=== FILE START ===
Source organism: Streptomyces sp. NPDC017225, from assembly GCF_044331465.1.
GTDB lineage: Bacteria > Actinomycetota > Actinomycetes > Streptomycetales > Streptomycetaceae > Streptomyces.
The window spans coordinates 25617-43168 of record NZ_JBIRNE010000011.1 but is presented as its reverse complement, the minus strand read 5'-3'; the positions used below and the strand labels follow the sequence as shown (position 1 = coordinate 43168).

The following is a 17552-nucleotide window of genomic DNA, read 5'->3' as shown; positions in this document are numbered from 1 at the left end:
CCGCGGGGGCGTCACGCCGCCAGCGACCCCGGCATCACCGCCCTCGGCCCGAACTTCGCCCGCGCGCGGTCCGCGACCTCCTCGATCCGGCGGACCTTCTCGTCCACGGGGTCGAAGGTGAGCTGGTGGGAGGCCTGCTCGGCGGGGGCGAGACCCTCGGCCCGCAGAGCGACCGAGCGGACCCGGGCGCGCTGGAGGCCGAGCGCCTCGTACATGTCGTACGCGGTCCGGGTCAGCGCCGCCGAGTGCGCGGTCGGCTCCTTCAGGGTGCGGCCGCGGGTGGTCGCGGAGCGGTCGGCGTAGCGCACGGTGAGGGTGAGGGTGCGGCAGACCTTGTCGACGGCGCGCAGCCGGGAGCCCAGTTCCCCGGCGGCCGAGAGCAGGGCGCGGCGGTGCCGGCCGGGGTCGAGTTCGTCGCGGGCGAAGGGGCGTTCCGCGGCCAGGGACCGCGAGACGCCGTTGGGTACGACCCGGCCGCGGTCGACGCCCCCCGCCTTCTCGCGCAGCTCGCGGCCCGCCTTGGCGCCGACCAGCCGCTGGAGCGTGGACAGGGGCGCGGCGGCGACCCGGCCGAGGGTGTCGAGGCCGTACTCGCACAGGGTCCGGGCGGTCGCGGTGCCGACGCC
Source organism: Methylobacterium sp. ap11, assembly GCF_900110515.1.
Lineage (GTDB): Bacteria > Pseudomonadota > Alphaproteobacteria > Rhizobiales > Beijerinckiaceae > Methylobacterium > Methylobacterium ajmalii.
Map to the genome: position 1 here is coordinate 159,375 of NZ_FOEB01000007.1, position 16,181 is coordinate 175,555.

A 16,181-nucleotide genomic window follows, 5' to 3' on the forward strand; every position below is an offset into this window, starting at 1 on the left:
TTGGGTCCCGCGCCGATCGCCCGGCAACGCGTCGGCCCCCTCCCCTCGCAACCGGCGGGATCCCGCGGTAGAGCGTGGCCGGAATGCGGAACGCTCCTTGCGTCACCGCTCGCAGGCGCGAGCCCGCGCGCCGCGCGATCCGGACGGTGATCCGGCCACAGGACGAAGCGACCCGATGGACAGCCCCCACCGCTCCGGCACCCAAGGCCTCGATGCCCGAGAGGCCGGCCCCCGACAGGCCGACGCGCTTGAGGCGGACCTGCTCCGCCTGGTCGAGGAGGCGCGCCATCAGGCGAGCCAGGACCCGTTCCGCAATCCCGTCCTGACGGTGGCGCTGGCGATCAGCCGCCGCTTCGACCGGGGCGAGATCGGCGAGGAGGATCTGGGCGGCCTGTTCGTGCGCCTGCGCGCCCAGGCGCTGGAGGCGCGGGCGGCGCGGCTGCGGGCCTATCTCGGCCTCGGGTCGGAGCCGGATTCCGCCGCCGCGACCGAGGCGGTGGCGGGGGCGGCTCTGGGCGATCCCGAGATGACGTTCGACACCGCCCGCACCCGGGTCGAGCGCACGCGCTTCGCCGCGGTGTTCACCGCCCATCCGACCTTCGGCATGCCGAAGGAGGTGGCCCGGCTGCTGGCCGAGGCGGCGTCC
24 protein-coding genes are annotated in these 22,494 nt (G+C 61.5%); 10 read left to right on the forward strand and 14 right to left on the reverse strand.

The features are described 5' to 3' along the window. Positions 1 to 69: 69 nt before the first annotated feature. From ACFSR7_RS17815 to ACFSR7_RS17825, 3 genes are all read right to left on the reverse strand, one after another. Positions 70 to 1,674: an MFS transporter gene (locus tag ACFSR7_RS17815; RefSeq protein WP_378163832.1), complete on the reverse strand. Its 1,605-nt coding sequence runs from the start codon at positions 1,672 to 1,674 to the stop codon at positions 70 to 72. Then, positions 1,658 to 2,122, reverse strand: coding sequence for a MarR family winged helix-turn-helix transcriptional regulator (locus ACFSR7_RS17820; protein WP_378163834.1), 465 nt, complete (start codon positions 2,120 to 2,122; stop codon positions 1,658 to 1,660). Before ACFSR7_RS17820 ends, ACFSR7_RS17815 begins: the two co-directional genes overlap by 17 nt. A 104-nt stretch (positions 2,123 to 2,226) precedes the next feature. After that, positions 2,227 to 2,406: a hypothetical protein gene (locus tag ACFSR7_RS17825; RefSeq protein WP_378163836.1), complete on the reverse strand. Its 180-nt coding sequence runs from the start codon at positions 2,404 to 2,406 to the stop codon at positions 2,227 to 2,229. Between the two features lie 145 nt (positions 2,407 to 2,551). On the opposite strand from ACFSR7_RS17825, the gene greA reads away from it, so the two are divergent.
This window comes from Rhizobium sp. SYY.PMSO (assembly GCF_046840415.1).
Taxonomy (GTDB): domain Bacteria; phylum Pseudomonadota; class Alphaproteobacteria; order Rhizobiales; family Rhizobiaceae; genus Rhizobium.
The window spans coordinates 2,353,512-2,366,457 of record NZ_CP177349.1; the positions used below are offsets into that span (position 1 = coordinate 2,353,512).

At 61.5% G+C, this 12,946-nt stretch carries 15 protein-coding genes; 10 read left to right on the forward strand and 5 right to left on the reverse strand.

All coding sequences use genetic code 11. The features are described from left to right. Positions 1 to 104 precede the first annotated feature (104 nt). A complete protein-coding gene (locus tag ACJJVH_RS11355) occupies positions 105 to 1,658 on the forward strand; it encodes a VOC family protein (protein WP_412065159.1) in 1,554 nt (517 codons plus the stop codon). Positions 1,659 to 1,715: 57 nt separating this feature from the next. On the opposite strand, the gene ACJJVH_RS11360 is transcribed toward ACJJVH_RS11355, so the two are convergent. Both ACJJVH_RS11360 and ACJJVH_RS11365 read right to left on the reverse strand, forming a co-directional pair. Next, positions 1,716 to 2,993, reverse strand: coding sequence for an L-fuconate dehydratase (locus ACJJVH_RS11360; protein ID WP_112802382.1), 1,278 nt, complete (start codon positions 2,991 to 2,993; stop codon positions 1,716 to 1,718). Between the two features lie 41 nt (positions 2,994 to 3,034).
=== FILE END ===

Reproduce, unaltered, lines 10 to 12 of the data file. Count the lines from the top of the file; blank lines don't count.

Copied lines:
TTGGGTCCCGCGCCGATCGCCCGGCAACGCGTCGGCCCCCTCCCCTCGCAACCGGCGGGATCCCGCGGTAGAGCGTGGCCGGAATGCGGAACGCTCCTTGCGTCACCGCTCGCAGGCGCGAGCCCGCGCGCCGCGCGATCCGGACGGTGATCCGGCCACAGGACGAAGCGACCCGATGGACAGCCCCCACCGCTCCGGCACCCAAGGCCTCGATGCCCGAGAGGCCGGCCCCCGACAGGCCGACGCGCTTGAGGCGGACCTGCTCCGCCTGGTCGAGGAGGCGCGCCATCAGGCGAGCCAGGACCCGTTCCGCAATCCCGTCCTGACGGTGGCGCTGGCGATCAGCCGCCGCTTCGACCGGGGCGAGATCGGCGAGGAGGATCTGGGCGGCCTGTTCGTGCGCCTGCGCGCCCAGGCGCTGGAGGCGCGGGCGGCGCGGCTGCGGGCCTATCTCGGCCTCGGGTCGGAGCCGGATTCCGCCGCCGCGACCGAGGCGGTGGCGGGGGCGGCTCTGGGCGATCCCGAGATGACGTTCGACACCGCCCGCACCCGGGTCGAGCGCACGCGCTTCGCCGCGGTGTTCACCGCCCATCCGACCTTCGGCATGCCGAAGGAGGTGGCCCGGCTGCTGGCCGAGGCGGCGTCC
24 protein-coding genes are annotated in these 22,494 nt (G+C 61.5%); 10 read left to right on the forward strand and 14 right to left on the reverse strand.

The features are described 5' to 3' along the window. Positions 1 to 69: 69 nt before the first annotated feature. From ACFSR7_RS17815 to ACFSR7_RS17825, 3 genes are all read right to left on the reverse strand, one after another. Positions 70 to 1,674: an MFS transporter gene (locus tag ACFSR7_RS17815; RefSeq protein WP_378163832.1), complete on the reverse strand. Its 1,605-nt coding sequence runs from the start codon at positions 1,672 to 1,674 to the stop codon at positions 70 to 72. Then, positions 1,658 to 2,122, reverse strand: coding sequence for a MarR family winged helix-turn-helix transcriptional regulator (locus ACFSR7_RS17820; protein WP_378163834.1), 465 nt, complete (start codon positions 2,120 to 2,122; stop codon positions 1,658 to 1,660). Before ACFSR7_RS17820 ends, ACFSR7_RS17815 begins: the two co-directional genes overlap by 17 nt. A 104-nt stretch (positions 2,123 to 2,226) precedes the next feature. After that, positions 2,227 to 2,406: a hypothetical protein gene (locus tag ACFSR7_RS17825; RefSeq protein WP_378163836.1), complete on the reverse strand. Its 180-nt coding sequence runs from the start codon at positions 2,404 to 2,406 to the stop codon at positions 2,227 to 2,229. Between the two features lie 145 nt (positions 2,407 to 2,551). On the opposite strand from ACFSR7_RS17825, the gene greA reads away from it, so the two are divergent.